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Location of Kos in the Aegean Sea

The Massacre of Kos (Italian language: Eccidio di Kos ) was a war crime perpetrated in early October 1943 by the Wehrmacht against Italian army PoWs on the Dodecanese island of Kos, then under Italian occupation. About a hundred Italian officers were shot on the commands of General Friedrich-Wilhelm Müller, after being considered traitors for resisting the German invasion of the island (known as the Battle of Kos, part of the Dodecanese campaign).[1][2]

Background[]

Kos city castle

Kos was occupied by Italy since the Italo-Turkish War of 1912, which ended the long Ottoman rule over the island. In the course of the Second World War, Kos became important because of an airfield near Antimachia. The armistice of Cassibile on 8 September 1943, which stipulated the surrender of Italy to the Allies, was greeted with enthusiasm both by the Italian army and the local population in the hope of an imminent conclusion of the war. The few Germans on the island were caught off guard and easily disarmed. Soon after, more than 1,500 British troops landed on Kos to assist the approximately 4,000 Italian soldiers in defending the island from a possible German invasion.

In the dawn of 3 October, the German 22nd Air Landing Division (then stationed on Crete), led by General Friedrich-Wilhelm Müller, began Operation Polar Bear by landing in three different locations on the island, both from the sea and the air. During the battle there was no coordination between the Italians and the British, the RAF was unable to provide air cover, and the lack of sufficient anti-aircraft artillery allowed the Luftwaffe's Fliegerkorps X to carry out heavy air bombardments undisturbed. Thus, even though the ground forces defending Kos vastly outnumbered the Germans (about 5,500 Anglo-Italians vs. approximately 1,000 Germans), they surrendered on October 4. A total of 1,388 British and 3,145 Italians were captured and mustered in Neratzia Castle in the city of Kos.

The massacre[]

Between 4 and 6 October, 148 captured Italian officers (who belonged to the 10th Regiment, 50th Infantry Division Regina, commanded by Colonel Felice Leggio) underwent a summary trial ordered by Müller. It was concluded that all the officers who had remained loyal to King Vittorio Emanuele III and had resisted the Germans as a result, were to be shot. Eventually, of the 148 officers, seven switched sides joining the Germans, 28 managed to escape to Turkey, 10 were hospitalized and later transferred to camps in Germany, whereas the remaining 103 were shot by Müller's men between the evening of October 4 and 7 near the Tigaki salt lake (Alyki).[1][2]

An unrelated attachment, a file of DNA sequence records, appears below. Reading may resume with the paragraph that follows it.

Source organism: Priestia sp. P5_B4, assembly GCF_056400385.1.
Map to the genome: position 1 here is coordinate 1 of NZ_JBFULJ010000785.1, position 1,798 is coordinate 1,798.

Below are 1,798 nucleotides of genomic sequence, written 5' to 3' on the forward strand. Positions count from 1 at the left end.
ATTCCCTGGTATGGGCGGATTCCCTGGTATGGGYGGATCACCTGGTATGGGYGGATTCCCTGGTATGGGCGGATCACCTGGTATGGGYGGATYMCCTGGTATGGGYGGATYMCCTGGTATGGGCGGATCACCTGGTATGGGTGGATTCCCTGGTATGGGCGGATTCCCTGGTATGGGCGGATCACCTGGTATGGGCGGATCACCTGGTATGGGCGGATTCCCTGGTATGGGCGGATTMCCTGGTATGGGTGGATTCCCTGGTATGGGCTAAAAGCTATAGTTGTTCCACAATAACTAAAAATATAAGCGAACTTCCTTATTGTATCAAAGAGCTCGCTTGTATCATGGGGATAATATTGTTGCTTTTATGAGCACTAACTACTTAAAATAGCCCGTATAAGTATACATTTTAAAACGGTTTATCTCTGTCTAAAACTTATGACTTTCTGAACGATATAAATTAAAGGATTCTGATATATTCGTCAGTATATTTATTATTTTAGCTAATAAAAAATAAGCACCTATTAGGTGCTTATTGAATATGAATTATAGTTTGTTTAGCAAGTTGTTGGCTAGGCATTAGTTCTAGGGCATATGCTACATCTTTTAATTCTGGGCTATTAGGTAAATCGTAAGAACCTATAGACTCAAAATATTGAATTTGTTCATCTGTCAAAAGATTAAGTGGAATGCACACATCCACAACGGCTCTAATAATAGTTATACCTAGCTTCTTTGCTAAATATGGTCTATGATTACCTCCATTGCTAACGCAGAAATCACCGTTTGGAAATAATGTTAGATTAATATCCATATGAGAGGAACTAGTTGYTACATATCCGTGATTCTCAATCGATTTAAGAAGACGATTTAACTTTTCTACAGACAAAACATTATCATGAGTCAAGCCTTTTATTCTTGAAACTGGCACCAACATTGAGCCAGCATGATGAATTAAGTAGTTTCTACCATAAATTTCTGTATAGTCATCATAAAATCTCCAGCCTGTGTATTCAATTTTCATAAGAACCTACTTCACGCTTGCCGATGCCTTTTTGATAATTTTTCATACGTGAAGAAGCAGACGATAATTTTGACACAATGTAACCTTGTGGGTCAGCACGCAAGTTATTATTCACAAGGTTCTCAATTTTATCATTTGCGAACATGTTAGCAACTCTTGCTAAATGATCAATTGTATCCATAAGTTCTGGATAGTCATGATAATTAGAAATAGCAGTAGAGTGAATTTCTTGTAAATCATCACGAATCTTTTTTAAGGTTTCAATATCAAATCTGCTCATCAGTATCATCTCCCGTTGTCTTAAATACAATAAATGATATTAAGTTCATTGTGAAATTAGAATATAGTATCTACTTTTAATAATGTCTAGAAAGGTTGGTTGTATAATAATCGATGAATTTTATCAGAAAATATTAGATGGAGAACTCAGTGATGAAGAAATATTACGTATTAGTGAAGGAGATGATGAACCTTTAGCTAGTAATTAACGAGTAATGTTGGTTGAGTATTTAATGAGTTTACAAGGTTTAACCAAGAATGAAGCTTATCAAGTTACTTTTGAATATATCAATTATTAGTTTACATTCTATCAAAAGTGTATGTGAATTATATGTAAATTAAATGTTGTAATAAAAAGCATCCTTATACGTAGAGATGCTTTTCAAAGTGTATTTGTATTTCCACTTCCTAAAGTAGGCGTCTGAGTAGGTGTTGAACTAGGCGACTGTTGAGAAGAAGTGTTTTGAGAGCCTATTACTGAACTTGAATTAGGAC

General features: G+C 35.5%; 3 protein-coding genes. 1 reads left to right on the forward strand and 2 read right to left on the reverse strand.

Aftermath[]

In February 1945, 66 bodies were exhumed from eight mass graves near Linopotis and buried in the Catholic cemetery of Kos. In 1954, these bodies were transported to Italy and buried in a WW II memorial in Bari. Despite that many bodies were still missing in Kos, no research campaign to locate them was undertaken until 2015. Then, a group of Greek and Italian volunteers carried out excavations which unearthed human remains and personal objects. The recovered remains were placed in a marble urn at the ossuary of the Catholic cemetery of Kos.[3]

After the end of the war General Müller was captured in East Prussia by the Red Army and extradited to Greece, where he was sentenced to death by a military court for retaliatory atrocities against civilians in Crete (but not for the events on Kos). He was executed by firing squad in Athens on 20 May 1947 and was the only person among those responsible for the massacre that was ever punished.[4]

The armoire of shame[]

In 1994, during the trial of former SS Erich Priebke, documents related to the Kos massacre were uncovered among many other files in an archive found in a wooden cabinet facing a wall (the armoire of shame) in the chancellery of the military attorney's office in Rome.[5] In 2003, inquiries by a parliamentary commission revealed that in January 1960, the Italian military attorney general Gen. Enrico Santacroce had signed a filing order for almost 2,000 Nazi war crime files.[5][6] In the context of the Cold War era, the military attorney general was under strong political pressure to cover up the material by ministers G. Martino and P. Taviani who feared that Germany, Italy's NATO ally, would be disturbed.[5]

See also[]

References[]

  1. 1.0 1.1 Insolvibile, Isabella (2010). Kos 1943-1948: La strage, la storia. Napoli: Edizioni Scientifiche Italiane. ISBN 978-88-495-2082-8. 
  2. 2.0 2.1 Liuzzi, Pietro Giovanni; Silvestri, Stefano (2015). Kos. Una tragedia dimenticata. Aracne. ISBN 978-88-548-4047-8. 
  3. "Comitato Caduti di Kos - Operazione Lisia 1 - 8 luglio 2015". https://www.youtube.com/watch?v=nwrsFnTk7Aw. 
  4. "History of the United Nations War Crimes Commission and the Development of the Laws of War. United Nations War Crimes Commission. London: HMSO, 1948". http://www.ess.uwe.ac.uk/WCC/warcrimgenrls.htm. 
  5. 5.0 5.1 5.2 Vespa, Bruno (2010). Vincitori e vinti. Mondadori. ISBN 978-88-520-1191-7. 
  6. Sica, Emanuele; Carrier, Richard (2018). Italy and the Second World War: Alternative Perspectives. History of Warfare. Brill. ISBN 978-900-436-3762. 

External links[]

Coordinates: 36°47′27″N 27°04′16″E / 36.7909°N 27.0712°E / 36.7909; 27.0712

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